The dreaded performance review …About once a year most managers will uncomfortably deliver some kind of rating intended to put a value on how you performed throughout the year and then tell you if that rating yielded any kind of raise. If you’re the one walking blindly into this meeting, it’s not uncommon for that salary increase to do nothing more than buy a new pair of shoes if anything at all.
Most young professionals fall into the trap of waiting for their manager to deliver feedback to understand how they performed- and if they’re going to be seeing a raise. This means assuming that if their manager doesn’t deliver any negative feedback throughout the year that their performance rating will be good.
No news is not always good news.
Let’s say that you’ve been in your role a year or two. You have a pretty good idea of what you’re responsible for and your boss even gave you a thumbs up on your last presentation. However, that’s just about the only feedback you’ve been given lately. Is no news good news? You also don’t have a lot of training offered to you or perhaps the time to take it when the opportunity presents itself.
How do you know if you’re on the right track to a raise if no one is paying attention to your career? Most importantly are your ideas being heard? Do others trust you? Would your manager or co-workers recommend you for a promotion?
The sad truth is that you may not get this type of feedback or development until it’s too late – when you’re being considered or passed up for a raise or new opportunity. Wouldn’t it be helpful to see this big picture on a regular basis – rather than just at your end of the year performance review? Or when the layoff notices begin?
Don’t wait until review time!
If you do, you’re letting your manager have all of the power and you become a sitting duck.
There are things you can do right now to not end up like most people in your situation.
Do you pass the pre-performance review litmus test?
Any answers other than a confident “yes” are opportunities to take action today. Pay special attention to any statements your answer starts with, “I think…”
- Can you clearly articulate how your accomplishments throughout the year impacted your team’s results? Company’s results?
- Is your manager aware of what you accomplished all year long? Can they articulate this to other’s.
- If you were ranked on your team from most valuable player to least valuable, where would you stand?
- What do your peers say about your contributions?
- On a chart with the X axis measuring how you performed in the past and the Y axis measuring what you are capable of in the future, are you in the upper right quadrant?
- What feedback has your manager received verbally or in writing that demonstrates you and your work is valued by customers and co-workers?
If you’re not confident about your answers to these questions, there’s only one way to find out – ask! However, this is much easier said than done. Most people are nervous about asking for feedback (especially when hoping for a raise) and in turn most are even more nervous about giving it. This can make for a really awkward conversation. Here are three methods you can use to start to close the gap between how you see yourself and how others see you.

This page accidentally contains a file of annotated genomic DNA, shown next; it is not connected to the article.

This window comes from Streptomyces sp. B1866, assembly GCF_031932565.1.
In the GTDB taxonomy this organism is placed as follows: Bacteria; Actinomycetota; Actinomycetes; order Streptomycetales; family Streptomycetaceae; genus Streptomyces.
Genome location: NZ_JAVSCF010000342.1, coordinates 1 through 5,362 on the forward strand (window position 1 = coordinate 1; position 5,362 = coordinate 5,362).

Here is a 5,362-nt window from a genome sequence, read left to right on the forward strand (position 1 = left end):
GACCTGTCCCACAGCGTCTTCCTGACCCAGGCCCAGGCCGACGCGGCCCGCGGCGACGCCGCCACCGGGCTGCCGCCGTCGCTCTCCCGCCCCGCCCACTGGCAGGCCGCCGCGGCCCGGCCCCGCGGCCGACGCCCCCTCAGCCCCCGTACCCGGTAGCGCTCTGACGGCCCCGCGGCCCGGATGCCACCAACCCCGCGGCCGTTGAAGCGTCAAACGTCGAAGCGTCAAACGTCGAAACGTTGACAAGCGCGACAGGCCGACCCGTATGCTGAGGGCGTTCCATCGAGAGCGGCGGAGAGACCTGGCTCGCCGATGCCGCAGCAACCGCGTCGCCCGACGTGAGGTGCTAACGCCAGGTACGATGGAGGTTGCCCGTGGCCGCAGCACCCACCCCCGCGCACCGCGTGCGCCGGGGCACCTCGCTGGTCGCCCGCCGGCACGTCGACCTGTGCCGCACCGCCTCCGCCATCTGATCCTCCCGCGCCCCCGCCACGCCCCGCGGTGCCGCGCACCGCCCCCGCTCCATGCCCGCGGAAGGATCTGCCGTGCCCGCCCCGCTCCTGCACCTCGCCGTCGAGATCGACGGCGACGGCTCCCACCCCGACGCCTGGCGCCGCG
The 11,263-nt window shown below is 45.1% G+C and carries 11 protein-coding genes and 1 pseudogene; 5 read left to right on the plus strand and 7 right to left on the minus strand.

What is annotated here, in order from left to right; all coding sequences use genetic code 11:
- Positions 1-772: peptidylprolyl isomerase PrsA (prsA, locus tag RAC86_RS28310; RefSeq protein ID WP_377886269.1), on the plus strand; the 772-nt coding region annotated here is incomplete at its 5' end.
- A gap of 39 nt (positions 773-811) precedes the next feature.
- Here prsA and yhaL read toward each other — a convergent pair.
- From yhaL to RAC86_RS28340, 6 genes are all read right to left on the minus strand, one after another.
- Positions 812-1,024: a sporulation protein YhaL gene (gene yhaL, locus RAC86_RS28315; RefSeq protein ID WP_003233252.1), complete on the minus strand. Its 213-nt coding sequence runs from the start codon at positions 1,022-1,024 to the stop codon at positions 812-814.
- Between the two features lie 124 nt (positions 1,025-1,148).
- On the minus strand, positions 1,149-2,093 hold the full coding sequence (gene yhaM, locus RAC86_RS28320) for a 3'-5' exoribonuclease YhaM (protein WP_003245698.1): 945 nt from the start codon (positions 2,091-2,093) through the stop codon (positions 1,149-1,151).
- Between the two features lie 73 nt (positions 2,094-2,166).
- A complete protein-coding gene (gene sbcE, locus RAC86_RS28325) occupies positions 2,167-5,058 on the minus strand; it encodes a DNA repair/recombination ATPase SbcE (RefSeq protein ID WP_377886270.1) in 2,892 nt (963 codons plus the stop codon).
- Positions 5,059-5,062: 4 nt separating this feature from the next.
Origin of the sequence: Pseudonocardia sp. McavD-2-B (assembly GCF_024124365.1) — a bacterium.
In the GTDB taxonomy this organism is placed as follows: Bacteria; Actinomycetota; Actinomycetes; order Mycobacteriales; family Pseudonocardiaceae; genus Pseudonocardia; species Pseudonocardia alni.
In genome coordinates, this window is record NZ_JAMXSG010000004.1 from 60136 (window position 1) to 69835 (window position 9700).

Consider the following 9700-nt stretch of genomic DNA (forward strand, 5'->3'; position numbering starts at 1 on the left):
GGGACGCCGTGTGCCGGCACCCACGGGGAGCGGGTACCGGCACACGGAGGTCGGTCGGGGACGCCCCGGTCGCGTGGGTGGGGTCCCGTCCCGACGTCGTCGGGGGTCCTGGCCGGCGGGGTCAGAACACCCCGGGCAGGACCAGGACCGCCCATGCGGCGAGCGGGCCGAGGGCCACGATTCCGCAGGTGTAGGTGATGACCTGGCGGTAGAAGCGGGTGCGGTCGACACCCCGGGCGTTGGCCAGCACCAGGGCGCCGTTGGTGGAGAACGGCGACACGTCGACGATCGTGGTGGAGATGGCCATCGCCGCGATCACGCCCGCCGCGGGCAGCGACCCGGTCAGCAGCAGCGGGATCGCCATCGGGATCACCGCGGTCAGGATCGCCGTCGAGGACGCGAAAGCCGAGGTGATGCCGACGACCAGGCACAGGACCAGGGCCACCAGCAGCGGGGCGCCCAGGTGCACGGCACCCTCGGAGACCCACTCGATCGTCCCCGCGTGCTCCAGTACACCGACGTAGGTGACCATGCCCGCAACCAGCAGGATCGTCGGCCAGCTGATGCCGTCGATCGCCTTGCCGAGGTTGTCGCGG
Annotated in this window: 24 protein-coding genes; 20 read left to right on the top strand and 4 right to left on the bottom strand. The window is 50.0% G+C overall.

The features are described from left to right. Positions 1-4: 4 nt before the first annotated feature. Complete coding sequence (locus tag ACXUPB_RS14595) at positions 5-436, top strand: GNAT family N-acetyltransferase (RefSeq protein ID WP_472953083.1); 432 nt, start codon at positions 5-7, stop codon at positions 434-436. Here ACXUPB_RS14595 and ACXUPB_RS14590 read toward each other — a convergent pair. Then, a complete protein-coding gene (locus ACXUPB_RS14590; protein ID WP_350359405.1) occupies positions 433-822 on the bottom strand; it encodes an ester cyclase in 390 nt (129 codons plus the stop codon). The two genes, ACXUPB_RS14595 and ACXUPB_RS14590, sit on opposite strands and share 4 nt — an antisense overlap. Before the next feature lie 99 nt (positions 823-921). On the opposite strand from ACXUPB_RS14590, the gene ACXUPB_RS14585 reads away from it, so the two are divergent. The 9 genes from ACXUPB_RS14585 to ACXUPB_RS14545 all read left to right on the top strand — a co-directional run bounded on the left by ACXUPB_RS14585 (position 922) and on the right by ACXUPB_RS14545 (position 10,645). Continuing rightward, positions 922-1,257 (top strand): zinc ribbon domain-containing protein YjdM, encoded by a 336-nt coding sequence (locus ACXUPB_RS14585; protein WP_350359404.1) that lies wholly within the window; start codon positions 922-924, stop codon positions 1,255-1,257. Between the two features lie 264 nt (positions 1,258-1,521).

- Ask people you trust how they think you’re perceived by others. What have they heard others say about you? Do those people have any influence with the boss? Asking specific questions can really help. You can ask, “on a scale of 1-5 (5 being the best), am I see as a team player? Collaborator? Knowledgeable? Flexible?”
- Ask your boss in a formal setting. If you’re manager doesn’t do this, you can. Set up a meeting, or use one already in place and send an agenda in advance letting your manager know you’re going to ask for feedback. Giving your manager time to prepare will make the meeting go much smoother. It’s important to ask for balanced feedback to increase your chances of hearing the truth. You can ask, “What are 2 things you think I do really well?” and “What are 2 things I can further develop to add even more value to the team?”
- Use a 360 degree feedback tool. If you ask someone to rotate an object 360 degrees, it means you want them to turn it all the way around, so that you can see it from every angle. It’s the same idea with a 360 review – you want as many people as possible, in different roles, to send you feedback so that you can see yourself from as many angles as possible. In this way, you can start to build an accurate picture of how you represent in the workforce. If you’re company doesn’t have one available to you, you can use Career Revolution’s AccelerateME™ assessment to get confidential feedback for your eyes only.
- Get it in writing. If someone provides you with positive feedback about how you served a customer or contributed to a project it’s okay to thank them and ask if they mind sending that feedback to your manager. As long as it’s authentic, it’s acceptable to do this. Also, if someone sends you a thank you email, don’t hesitate to forward this to your manager explaining that you are happy you could contribute and wanted to share the good news with them.
You don’t have to fall victim to a surprise performance appraisal. If you take steps now, when annual review time comes around you will be prepared!